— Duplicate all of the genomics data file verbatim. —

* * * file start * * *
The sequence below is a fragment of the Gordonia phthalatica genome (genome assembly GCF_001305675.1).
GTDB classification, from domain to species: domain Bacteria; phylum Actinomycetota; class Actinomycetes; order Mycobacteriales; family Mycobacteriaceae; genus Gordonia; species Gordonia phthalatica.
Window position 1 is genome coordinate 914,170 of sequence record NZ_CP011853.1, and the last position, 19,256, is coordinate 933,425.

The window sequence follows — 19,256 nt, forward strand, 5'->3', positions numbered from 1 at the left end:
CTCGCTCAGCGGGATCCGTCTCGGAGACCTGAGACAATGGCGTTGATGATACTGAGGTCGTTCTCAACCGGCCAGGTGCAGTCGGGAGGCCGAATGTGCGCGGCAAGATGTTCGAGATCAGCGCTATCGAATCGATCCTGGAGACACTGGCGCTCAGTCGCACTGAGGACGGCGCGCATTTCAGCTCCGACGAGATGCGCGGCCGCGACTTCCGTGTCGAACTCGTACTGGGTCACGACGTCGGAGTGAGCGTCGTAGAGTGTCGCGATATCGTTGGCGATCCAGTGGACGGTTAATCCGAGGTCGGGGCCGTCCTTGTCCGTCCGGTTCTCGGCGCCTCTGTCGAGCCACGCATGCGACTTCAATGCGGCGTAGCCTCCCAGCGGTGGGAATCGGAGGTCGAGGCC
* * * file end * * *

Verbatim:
The sequence below is a fragment of the Gordonia phthalatica genome (genome assembly GCF_001305675.1).
GTDB classification, from domain to species: domain Bacteria; phylum Actinomycetota; class Actinomycetes; order Mycobacteriales; family Mycobacteriaceae; genus Gordonia; species Gordonia phthalatica.
Window position 1 is genome coordinate 914,170 of sequence record NZ_CP011853.1, and the last position, 19,256, is coordinate 933,425.

The window sequence follows — 19,256 nt, forward strand, 5'->3', positions numbered from 1 at the left end:
CTCGCTCAGCGGGATCCGTCTCGGAGACCTGAGACAATGGCGTTGATGATACTGAGGTCGTTCTCAACCGGCCAGGTGCAGTCGGGAGGCCGAATGTGCGCGGCAAGATGTTCGAGATCAGCGCTATCGAATCGATCCTGGAGACACTGGCGCTCAGTCGCACTGAGGACGGCGCGCATTTCAGCTCCGACGAGATGCGCGGCCGCGACTTCCGTGTCGAACTCGTACTGGGTCACGACGTCGGAGTGAGCGTCGTAGAGTGTCGCGATATCGTTGGCGATCCAGTGGACGGTTAATCCGAGGTCGGGGCCGTCCTTGTCCGTCCGGTTCTCGGCGCCTCTGTCGAGCCACGCATGCGACTTCAATGCGGCGTAGCCTCCCAGCGGTGGGAATCGGAGGTCGAGGCC